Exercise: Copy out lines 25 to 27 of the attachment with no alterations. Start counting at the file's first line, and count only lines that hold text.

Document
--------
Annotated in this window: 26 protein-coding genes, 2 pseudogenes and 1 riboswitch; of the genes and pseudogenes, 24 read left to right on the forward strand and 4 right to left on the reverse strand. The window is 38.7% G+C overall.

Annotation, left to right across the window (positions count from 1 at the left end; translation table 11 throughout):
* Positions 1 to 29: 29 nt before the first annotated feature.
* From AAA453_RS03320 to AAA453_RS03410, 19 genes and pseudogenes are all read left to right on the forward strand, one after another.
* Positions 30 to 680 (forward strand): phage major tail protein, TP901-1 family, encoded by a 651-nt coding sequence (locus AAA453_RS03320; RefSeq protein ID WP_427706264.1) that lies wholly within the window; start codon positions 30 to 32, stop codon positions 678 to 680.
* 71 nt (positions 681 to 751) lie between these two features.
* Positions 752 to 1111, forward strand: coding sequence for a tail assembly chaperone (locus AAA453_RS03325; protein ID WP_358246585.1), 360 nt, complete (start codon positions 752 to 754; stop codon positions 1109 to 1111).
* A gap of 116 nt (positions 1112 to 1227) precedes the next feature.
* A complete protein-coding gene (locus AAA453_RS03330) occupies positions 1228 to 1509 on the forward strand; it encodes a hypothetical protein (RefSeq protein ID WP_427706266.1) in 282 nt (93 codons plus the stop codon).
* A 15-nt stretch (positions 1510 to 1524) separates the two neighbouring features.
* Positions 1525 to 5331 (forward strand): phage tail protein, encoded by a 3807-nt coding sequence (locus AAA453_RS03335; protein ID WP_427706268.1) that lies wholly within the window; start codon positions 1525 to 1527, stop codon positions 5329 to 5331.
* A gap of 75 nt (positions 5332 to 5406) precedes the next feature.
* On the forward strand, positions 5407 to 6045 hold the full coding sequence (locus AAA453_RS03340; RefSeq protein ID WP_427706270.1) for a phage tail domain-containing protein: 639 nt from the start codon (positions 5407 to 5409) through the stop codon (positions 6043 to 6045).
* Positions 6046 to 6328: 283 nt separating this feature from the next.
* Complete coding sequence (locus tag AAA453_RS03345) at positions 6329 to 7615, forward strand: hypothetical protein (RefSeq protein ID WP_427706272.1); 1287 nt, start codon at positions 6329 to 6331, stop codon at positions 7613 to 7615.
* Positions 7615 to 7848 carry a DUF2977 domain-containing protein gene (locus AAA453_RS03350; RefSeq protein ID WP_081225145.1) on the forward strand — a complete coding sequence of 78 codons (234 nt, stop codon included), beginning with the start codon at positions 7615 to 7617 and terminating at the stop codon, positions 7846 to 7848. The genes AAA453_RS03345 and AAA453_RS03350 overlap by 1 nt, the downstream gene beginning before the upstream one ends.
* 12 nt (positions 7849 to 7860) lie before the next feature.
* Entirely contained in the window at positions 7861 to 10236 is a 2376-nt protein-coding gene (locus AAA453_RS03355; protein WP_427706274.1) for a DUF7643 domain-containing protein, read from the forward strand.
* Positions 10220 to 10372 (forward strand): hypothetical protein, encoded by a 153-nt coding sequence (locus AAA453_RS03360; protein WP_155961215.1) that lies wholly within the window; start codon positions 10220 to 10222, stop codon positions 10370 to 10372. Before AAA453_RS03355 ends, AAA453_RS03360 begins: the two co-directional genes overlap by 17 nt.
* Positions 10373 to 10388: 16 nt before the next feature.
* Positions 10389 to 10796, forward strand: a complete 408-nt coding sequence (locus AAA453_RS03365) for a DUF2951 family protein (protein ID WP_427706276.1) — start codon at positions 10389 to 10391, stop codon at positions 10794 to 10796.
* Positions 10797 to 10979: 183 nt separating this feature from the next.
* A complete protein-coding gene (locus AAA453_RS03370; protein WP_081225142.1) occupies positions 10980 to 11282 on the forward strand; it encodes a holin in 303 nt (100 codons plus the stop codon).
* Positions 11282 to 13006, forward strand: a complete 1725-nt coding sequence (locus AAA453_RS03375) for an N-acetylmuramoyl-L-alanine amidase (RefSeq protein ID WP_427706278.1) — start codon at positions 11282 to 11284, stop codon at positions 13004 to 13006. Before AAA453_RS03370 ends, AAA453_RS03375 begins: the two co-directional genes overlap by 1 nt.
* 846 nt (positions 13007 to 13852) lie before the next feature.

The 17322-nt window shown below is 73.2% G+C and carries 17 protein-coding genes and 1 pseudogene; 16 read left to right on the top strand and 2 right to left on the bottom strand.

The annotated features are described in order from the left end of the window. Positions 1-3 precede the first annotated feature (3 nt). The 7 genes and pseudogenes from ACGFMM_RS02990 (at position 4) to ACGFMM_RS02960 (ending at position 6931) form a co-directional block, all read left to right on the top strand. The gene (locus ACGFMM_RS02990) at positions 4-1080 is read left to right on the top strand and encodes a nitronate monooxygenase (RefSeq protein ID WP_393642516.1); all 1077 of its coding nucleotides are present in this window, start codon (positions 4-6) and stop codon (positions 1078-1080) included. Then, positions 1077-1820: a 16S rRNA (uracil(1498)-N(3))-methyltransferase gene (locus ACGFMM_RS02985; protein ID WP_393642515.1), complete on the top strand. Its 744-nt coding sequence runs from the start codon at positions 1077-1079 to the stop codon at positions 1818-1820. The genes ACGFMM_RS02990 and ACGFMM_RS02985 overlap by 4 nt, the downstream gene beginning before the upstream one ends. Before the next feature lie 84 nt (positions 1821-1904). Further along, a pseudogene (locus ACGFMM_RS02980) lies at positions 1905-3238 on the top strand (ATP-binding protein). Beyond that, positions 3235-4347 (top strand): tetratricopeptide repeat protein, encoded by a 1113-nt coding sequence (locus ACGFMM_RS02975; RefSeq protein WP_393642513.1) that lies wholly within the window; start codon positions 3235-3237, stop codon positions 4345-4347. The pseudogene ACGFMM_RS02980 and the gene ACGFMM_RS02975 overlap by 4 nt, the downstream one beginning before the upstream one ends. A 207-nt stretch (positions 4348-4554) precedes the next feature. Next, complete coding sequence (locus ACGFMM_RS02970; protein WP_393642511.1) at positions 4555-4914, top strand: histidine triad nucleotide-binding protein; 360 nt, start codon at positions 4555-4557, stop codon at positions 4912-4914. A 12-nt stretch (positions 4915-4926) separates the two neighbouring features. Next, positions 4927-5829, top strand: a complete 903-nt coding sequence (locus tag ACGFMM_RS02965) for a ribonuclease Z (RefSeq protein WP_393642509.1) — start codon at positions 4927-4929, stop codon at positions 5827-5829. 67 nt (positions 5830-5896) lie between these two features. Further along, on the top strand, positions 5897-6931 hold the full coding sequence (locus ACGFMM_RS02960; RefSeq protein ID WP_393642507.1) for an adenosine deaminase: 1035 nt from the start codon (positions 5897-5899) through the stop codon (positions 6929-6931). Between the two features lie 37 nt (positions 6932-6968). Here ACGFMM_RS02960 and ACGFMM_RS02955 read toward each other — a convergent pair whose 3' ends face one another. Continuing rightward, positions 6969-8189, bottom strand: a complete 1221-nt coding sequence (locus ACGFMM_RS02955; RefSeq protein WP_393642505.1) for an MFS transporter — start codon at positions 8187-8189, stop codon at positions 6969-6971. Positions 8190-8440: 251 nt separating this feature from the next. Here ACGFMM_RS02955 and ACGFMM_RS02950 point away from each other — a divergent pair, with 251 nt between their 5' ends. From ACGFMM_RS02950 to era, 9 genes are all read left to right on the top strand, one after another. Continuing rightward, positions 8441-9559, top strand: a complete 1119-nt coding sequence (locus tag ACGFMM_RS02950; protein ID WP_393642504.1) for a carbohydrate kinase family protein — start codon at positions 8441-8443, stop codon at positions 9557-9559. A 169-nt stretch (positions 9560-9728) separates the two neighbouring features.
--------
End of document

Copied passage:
* 846 nt (positions 13007 to 13852) lie before the next feature.

The 17322-nt window shown below is 73.2% G+C and carries 17 protein-coding genes and 1 pseudogene; 16 read left to right on the top strand and 2 right to left on the bottom strand.

The annotated features are described in order from the left end of the window. Positions 1-3 precede the first annotated feature (3 nt). The 7 genes and pseudogenes from ACGFMM_RS02990 (at position 4) to ACGFMM_RS02960 (ending at position 6931) form a co-directional block, all read left to right on the top strand. The gene (locus ACGFMM_RS02990) at positions 4-1080 is read left to right on the top strand and encodes a nitronate monooxygenase (RefSeq protein ID WP_393642516.1); all 1077 of its coding nucleotides are present in this window, start codon (positions 4-6) and stop codon (positions 1078-1080) included. Then, positions 1077-1820: a 16S rRNA (uracil(1498)-N(3))-methyltransferase gene (locus ACGFMM_RS02985; protein ID WP_393642515.1), complete on the top strand. Its 744-nt coding sequence runs from the start codon at positions 1077-1079 to the stop codon at positions 1818-1820. The genes ACGFMM_RS02990 and ACGFMM_RS02985 overlap by 4 nt, the downstream gene beginning before the upstream one ends. Before the next feature lie 84 nt (positions 1821-1904). Further along, a pseudogene (locus ACGFMM_RS02980) lies at positions 1905-3238 on the top strand (ATP-binding protein). Beyond that, positions 3235-4347 (top strand): tetratricopeptide repeat protein, encoded by a 1113-nt coding sequence (locus ACGFMM_RS02975; RefSeq protein WP_393642513.1) that lies wholly within the window; start codon positions 3235-3237, stop codon positions 4345-4347. The pseudogene ACGFMM_RS02980 and the gene ACGFMM_RS02975 overlap by 4 nt, the downstream one beginning before the upstream one ends. A 207-nt stretch (positions 4348-4554) precedes the next feature. Next, complete coding sequence (locus ACGFMM_RS02970; protein WP_393642511.1) at positions 4555-4914, top strand: histidine triad nucleotide-binding protein; 360 nt, start codon at positions 4555-4557, stop codon at positions 4912-4914. A 12-nt stretch (positions 4915-4926) separates the two neighbouring features. Next, positions 4927-5829, top strand: a complete 903-nt coding sequence (locus tag ACGFMM_RS02965) for a ribonuclease Z (RefSeq protein WP_393642509.1) — start codon at positions 4927-4929, stop codon at positions 5827-5829. 67 nt (positions 5830-5896) lie between these two features. Further along, on the top strand, positions 5897-6931 hold the full coding sequence (locus ACGFMM_RS02960; RefSeq protein ID WP_393642507.1) for an adenosine deaminase: 1035 nt from the start codon (positions 5897-5899) through the stop codon (positions 6929-6931). Between the two features lie 37 nt (positions 6932-6968). Here ACGFMM_RS02960 and ACGFMM_RS02955 read toward each other — a convergent pair whose 3' ends face one another. Continuing rightward, positions 6969-8189, bottom strand: a complete 1221-nt coding sequence (locus ACGFMM_RS02955; RefSeq protein WP_393642505.1) for an MFS transporter — start codon at positions 8187-8189, stop codon at positions 6969-6971. Positions 8190-8440: 251 nt separating this feature from the next. Here ACGFMM_RS02955 and ACGFMM_RS02950 point away from each other — a divergent pair, with 251 nt between their 5' ends. From ACGFMM_RS02950 to era, 9 genes are all read left to right on the top strand, one after another. Continuing rightward, positions 8441-9559, top strand: a complete 1119-nt coding sequence (locus tag ACGFMM_RS02950; protein ID WP_393642504.1) for a carbohydrate kinase family protein — start codon at positions 8441-8443, stop codon at positions 9557-9559. A 169-nt stretch (positions 9560-9728) separates the two neighbouring features.